What is flexible sigmoidoscopy?
Flexible sigmoidoscopy is a procedure which enables the direct visualization of the lining of the rectum and a portion of the colon (large intestine). A thin flexible tube is inserted into the anus and slowly advanced to the lower part of the colon.
What preparation is required?
In general, preparation consists of one or two fleet enemas prior to the procedure. In some circumstances you may be advised to forego any special preparation.
Should I continue my current medications?
Most medications can be continued as usual. Inform us about medications that you’re taking – particularly aspirin products or anticoagulants (blood thinners) — as well as any allergies you have to medications.
What can I expect during a flexible sigmoidoscopy?
Flexible sigmoidoscopy is usually well-tolerated. You will lie on your left side during the examination and will have the option to be awake or sedated. You might experience a feeling of pressure, bloating or cramping during the procedure but these are temporary symptoms which will typically resolve within minutes.
What if the flexible sigmoidoscopy finds something abnormal?
If there is an abnormal area in the colon, a biopsy may be taken for further analysis. If a polyp if found, a biopsy is usually taken. A colonoscopy (a complete examination of the colon) is usually then recommended to remove the polyp and to search for additional polyps that may be present in areas of the colon that were not visualized by the sigmoidoscopy.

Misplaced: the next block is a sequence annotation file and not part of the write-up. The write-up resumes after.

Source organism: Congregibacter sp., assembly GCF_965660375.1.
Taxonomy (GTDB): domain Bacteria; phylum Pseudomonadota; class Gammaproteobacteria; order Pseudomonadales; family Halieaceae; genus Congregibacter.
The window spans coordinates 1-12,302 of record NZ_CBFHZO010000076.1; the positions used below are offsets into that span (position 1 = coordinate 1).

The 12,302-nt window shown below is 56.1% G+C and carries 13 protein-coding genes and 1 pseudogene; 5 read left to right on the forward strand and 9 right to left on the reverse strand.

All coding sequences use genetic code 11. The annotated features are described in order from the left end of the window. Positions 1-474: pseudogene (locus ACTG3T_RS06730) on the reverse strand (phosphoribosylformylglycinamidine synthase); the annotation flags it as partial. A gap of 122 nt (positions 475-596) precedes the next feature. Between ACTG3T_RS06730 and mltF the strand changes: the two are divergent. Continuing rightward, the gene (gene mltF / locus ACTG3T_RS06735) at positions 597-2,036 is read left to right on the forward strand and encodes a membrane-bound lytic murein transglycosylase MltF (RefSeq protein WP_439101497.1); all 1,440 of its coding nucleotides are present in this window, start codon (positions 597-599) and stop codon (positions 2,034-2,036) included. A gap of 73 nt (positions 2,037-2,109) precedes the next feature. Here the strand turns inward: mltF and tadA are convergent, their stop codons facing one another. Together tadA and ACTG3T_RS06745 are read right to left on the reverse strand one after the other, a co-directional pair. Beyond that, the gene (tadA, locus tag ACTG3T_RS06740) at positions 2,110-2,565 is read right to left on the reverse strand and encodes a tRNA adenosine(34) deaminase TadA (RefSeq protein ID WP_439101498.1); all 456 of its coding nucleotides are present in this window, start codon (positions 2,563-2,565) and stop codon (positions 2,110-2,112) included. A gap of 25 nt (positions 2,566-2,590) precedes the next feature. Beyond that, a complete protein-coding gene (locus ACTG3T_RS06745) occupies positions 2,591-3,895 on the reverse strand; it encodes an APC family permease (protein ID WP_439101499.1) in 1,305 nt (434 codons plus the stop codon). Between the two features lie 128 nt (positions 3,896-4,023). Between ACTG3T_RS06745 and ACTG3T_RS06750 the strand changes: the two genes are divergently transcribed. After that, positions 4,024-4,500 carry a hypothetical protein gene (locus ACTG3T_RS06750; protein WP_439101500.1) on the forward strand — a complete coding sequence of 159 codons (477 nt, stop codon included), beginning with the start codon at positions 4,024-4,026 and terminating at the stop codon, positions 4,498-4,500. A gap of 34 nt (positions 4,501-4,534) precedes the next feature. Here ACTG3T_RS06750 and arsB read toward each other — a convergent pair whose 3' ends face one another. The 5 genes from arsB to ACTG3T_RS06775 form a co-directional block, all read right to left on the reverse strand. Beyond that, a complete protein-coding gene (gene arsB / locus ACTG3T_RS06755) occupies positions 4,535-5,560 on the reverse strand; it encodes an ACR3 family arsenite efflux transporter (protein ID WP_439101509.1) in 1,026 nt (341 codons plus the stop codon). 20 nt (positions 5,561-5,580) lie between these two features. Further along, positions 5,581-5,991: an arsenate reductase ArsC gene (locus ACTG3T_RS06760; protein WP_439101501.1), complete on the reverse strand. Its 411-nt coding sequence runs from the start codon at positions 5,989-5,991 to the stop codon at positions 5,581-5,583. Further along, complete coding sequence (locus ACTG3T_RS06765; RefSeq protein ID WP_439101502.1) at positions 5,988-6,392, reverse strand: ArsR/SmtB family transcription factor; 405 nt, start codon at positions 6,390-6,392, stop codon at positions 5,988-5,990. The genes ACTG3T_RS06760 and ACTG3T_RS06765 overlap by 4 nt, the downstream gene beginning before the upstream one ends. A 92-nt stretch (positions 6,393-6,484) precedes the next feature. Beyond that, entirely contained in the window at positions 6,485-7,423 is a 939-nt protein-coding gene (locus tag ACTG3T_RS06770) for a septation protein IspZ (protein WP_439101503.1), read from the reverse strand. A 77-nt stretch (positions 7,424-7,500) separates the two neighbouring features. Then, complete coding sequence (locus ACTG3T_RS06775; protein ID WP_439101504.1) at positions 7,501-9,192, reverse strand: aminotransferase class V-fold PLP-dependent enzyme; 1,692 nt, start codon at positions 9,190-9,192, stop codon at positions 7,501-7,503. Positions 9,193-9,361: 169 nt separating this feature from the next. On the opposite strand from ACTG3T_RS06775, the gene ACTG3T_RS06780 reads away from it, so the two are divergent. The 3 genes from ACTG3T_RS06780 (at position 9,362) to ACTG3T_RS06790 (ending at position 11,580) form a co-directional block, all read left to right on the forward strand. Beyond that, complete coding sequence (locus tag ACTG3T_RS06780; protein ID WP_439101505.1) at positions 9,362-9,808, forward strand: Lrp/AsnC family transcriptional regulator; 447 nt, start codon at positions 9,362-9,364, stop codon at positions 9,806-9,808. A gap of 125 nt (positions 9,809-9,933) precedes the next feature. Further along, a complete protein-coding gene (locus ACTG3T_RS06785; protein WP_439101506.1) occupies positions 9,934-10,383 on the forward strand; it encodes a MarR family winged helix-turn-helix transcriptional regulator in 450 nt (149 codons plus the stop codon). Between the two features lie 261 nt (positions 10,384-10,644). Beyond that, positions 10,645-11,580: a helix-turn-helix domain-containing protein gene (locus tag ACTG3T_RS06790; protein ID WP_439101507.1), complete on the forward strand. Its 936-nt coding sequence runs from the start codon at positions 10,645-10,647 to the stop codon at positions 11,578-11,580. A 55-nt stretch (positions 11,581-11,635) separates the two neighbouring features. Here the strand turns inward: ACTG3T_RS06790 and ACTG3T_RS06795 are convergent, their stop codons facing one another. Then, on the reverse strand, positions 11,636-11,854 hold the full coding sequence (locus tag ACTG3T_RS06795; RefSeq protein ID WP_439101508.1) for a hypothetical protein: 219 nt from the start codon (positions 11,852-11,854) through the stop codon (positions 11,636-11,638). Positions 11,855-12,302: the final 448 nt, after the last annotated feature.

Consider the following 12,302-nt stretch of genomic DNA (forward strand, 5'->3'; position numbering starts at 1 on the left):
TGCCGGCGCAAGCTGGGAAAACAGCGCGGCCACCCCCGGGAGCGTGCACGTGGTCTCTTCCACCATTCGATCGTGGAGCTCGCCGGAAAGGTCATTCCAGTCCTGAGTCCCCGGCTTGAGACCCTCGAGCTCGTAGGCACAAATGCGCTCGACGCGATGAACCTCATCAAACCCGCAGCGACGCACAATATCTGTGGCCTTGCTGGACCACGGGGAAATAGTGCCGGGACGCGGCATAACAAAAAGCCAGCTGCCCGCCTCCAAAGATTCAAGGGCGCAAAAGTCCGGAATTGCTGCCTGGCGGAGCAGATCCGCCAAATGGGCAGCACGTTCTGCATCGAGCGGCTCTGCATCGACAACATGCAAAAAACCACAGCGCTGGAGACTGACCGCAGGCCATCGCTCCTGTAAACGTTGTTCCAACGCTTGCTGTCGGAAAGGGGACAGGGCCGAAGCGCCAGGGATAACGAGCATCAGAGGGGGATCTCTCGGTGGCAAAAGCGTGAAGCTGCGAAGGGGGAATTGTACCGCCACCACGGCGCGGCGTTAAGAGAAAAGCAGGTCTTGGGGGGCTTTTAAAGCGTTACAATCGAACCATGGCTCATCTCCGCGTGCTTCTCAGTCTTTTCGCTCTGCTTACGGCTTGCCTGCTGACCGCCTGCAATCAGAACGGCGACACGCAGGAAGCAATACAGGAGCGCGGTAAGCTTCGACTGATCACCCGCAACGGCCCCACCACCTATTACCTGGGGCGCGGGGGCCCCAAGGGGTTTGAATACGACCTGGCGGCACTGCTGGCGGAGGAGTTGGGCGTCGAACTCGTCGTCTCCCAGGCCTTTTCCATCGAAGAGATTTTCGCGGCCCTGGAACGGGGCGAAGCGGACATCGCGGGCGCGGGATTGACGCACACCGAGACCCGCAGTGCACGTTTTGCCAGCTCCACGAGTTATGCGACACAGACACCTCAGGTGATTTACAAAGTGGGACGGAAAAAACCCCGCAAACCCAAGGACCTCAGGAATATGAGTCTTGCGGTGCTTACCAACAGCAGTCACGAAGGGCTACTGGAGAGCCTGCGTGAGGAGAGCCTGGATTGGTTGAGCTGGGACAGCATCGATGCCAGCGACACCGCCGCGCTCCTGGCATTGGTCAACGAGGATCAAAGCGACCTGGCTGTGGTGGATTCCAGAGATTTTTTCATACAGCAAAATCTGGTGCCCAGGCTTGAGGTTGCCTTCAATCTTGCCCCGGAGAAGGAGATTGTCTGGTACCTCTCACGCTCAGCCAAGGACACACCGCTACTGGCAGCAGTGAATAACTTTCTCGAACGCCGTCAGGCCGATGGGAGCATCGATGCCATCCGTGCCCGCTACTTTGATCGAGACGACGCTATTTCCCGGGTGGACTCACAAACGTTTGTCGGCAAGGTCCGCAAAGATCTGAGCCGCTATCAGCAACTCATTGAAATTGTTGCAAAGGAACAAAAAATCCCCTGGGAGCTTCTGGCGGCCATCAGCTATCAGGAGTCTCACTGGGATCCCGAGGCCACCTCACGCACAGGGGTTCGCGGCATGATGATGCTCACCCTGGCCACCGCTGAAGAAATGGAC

What happens after a flexible sigmoidoscopy?
The results will be discussed with you when the procedure is completed. You might feel bloating or some mild cramping because of the air that was passed into the colon during the examination. This will disappear quickly when you pass gas. You should be able to eat and resume your normal activities after leaving our office, assuming you did not receive any sedative medication.
What are possible complications of flexible sigmoidoscopy?
Flexible sigmoidoscopy and biopsy are are considered very safe. Complications are rare, but it’s important for you to recognize early signs of possible complications. Contact us if you notice severe abdominal pain, fevers and chills, or rectal bleeding of more than one-half cup. Note that rectal bleeding can occur several days after a biopsy.